Assertive behavior skills

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Assertive behavior skills are those skills that we need to train on to strengthen social skills and communication skills, so what do we mean by them?

Being assertive means being able to stand up for your rights or the rights of others in a calm and positive way, without being aggressive or passive. The assertive person is the person who is able to communicate his point of view without disturbing himself or others. In other words, it is the person’s ability to assert himself constructively while respecting the other.

Examples of assertive behavior are:

Eager to earn the respect and respect of others as well.

Show self-confidence.

The ability to express both positive and negative feelings.

The ability to express an opinion, whether agreed or disagreed upon.

Keeping time.

Do not hesitate to request or choose.

Possessing and using the art of apologizing for a mistake.

Formation of successful and positive relationships.

Feeling satisfied, accepting and coexisting with changes.

The ability to use constructive communication skills.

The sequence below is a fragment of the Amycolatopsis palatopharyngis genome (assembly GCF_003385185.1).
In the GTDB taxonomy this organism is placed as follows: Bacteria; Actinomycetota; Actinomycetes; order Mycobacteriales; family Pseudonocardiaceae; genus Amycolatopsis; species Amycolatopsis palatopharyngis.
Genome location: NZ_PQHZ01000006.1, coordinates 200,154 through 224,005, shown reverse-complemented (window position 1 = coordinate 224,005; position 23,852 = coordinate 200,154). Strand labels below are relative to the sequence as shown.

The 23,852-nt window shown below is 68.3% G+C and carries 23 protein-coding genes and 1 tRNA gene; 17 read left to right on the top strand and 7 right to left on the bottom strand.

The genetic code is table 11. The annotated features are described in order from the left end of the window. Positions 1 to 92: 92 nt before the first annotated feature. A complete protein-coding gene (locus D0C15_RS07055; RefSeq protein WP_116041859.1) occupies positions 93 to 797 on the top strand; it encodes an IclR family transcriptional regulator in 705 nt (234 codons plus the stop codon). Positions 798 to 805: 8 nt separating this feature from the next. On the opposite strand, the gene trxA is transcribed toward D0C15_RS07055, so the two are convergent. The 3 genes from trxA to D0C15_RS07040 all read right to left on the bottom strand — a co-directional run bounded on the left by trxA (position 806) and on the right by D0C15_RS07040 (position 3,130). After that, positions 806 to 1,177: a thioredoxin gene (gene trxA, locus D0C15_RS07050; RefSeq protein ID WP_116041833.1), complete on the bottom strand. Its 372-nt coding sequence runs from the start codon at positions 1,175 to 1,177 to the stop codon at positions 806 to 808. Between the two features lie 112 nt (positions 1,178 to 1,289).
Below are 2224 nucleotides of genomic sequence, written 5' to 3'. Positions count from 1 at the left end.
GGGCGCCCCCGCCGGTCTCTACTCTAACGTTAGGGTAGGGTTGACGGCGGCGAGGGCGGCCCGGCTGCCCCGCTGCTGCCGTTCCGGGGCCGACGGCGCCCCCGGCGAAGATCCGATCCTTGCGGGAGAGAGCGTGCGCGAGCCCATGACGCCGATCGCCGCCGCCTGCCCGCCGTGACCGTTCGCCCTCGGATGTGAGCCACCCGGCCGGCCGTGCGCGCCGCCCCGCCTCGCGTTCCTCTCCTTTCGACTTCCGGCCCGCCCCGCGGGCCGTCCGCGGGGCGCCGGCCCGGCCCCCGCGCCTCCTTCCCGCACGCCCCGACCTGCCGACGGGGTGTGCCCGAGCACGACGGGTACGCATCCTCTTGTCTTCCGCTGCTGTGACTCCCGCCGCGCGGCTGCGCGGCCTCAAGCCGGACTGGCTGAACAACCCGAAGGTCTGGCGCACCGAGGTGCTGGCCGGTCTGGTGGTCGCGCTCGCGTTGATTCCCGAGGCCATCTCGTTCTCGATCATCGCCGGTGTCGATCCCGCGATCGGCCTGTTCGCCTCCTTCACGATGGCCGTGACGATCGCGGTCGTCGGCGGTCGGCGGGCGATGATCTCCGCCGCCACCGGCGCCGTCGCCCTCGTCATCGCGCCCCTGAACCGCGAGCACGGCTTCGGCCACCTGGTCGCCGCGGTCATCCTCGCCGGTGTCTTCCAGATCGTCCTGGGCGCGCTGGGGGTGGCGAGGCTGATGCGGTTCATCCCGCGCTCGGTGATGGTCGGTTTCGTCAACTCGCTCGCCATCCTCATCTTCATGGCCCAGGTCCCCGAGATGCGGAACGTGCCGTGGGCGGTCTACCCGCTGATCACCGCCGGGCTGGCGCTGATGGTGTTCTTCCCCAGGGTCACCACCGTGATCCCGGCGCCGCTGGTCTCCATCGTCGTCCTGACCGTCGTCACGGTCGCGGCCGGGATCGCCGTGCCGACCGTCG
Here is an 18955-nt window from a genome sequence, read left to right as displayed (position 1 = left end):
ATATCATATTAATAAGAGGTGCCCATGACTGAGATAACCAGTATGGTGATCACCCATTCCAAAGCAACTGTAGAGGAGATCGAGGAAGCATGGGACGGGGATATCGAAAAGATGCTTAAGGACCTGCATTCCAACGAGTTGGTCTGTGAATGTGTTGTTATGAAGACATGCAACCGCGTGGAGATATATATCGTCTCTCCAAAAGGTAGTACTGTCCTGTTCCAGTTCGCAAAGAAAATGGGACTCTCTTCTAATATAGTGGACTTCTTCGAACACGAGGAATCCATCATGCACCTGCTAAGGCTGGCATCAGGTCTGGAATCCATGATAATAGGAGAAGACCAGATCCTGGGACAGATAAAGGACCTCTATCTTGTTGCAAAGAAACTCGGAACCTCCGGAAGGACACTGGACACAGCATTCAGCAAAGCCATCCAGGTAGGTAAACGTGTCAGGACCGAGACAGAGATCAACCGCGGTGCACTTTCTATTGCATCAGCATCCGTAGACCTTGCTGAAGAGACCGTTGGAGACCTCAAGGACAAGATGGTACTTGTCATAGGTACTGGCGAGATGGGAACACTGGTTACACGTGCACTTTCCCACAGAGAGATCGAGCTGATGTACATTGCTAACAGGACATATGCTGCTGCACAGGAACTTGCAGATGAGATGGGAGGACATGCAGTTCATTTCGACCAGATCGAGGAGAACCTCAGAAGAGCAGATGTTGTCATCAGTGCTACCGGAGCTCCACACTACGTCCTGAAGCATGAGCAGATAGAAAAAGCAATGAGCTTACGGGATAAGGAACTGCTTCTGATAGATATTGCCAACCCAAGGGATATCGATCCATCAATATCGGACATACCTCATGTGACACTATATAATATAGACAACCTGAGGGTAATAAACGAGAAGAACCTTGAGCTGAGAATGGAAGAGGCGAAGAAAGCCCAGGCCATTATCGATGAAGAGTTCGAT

Spontaneity of feelings, behaviors, and ideas.

The ability to object and say “no” in an acceptable manner.

The ability to demonstrate negotiation, persuasion and persuasion behaviour.

Dare to take the initiative.

Accept other opinions and criticisms and direct them if necessary.

A sense of responsibility when making a decision and bear the consequences of these decisions.

Not to violate the rights of others and interfere in their privacy.

Control stress and confusion.

Examples of poor assertiveness:

Agreeing and keeping pace with others in most situations and not being able to express an opinion.

Giving in to what is demanded and desired from him, even if it is at the expense of his personal right and satisfaction.

Weakness in expression and manifestation of feeling and inner feeling.

Inability to present opinion and point of view.

Exaggerated concern for the other’s feelings and fear of harassing them.

Softness in firmness when making or moving forward with any decision.

Finding it difficult to look into the eyes of others, turbulence, and a weak tone of voice when speaking.

Extreme humiliation and humility in situations that should not be the case

This article was written by

Rejuvenating and stimulating complex

Psychologist

Mona Bakhit

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